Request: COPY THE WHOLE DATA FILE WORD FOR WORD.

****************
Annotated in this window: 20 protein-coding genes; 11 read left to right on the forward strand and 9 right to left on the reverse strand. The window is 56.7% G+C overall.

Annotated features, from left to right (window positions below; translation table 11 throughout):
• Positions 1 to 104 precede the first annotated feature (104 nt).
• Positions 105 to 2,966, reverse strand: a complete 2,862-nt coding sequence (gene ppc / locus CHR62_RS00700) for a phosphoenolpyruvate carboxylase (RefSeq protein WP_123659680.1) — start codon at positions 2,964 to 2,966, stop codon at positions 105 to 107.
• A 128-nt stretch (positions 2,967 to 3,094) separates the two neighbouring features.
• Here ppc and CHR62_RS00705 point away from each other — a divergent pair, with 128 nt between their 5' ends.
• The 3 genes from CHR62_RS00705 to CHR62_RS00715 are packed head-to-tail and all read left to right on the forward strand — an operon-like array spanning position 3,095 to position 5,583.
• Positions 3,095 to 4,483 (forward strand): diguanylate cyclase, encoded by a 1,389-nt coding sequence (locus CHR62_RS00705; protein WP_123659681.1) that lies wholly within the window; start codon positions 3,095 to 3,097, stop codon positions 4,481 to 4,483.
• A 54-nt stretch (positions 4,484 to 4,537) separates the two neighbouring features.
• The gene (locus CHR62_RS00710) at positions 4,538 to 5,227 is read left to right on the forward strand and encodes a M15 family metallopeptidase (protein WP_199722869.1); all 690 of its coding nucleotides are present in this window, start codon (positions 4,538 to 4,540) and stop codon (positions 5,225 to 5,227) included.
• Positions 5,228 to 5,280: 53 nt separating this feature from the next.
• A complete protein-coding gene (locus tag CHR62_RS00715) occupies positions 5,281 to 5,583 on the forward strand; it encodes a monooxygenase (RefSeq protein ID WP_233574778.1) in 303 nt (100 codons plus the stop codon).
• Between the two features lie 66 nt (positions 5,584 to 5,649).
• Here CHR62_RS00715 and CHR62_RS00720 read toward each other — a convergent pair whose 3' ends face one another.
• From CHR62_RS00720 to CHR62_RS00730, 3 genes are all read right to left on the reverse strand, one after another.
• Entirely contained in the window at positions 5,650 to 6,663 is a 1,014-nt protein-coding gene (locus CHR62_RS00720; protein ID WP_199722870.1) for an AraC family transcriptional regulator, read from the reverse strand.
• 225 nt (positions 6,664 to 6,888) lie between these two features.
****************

Annotated in this window: 20 protein-coding genes; 11 read left to right on the forward strand and 9 right to left on the reverse strand. The window is 56.7% G+C overall.

Annotated features, from left to right (window positions below; translation table 11 throughout):
• Positions 1 to 104 precede the first annotated feature (104 nt).
• Positions 105 to 2,966, reverse strand: a complete 2,862-nt coding sequence (gene ppc / locus CHR62_RS00700) for a phosphoenolpyruvate carboxylase (RefSeq protein WP_123659680.1) — start codon at positions 2,964 to 2,966, stop codon at positions 105 to 107.
• A 128-nt stretch (positions 2,967 to 3,094) separates the two neighbouring features.
• Here ppc and CHR62_RS00705 point away from each other — a divergent pair, with 128 nt between their 5' ends.
• The 3 genes from CHR62_RS00705 to CHR62_RS00715 are packed head-to-tail and all read left to right on the forward strand — an operon-like array spanning position 3,095 to position 5,583.
• Positions 3,095 to 4,483 (forward strand): diguanylate cyclase, encoded by a 1,389-nt coding sequence (locus CHR62_RS00705; protein WP_123659681.1) that lies wholly within the window; start codon positions 3,095 to 3,097, stop codon positions 4,481 to 4,483.
• A 54-nt stretch (positions 4,484 to 4,537) separates the two neighbouring features.
• The gene (locus CHR62_RS00710) at positions 4,538 to 5,227 is read left to right on the forward strand and encodes a M15 family metallopeptidase (protein WP_199722869.1); all 690 of its coding nucleotides are present in this window, start codon (positions 4,538 to 4,540) and stop codon (positions 5,225 to 5,227) included.
• Positions 5,228 to 5,280: 53 nt separating this feature from the next.
• A complete protein-coding gene (locus tag CHR62_RS00715) occupies positions 5,281 to 5,583 on the forward strand; it encodes a monooxygenase (RefSeq protein ID WP_233574778.1) in 303 nt (100 codons plus the stop codon).
• Between the two features lie 66 nt (positions 5,584 to 5,649).
• Here CHR62_RS00715 and CHR62_RS00720 read toward each other — a convergent pair whose 3' ends face one another.
• From CHR62_RS00720 to CHR62_RS00730, 3 genes are all read right to left on the reverse strand, one after another.
• Entirely contained in the window at positions 5,650 to 6,663 is a 1,014-nt protein-coding gene (locus CHR62_RS00720; protein ID WP_199722870.1) for an AraC family transcriptional regulator, read from the reverse strand.
• 225 nt (positions 6,664 to 6,888) lie between these two features.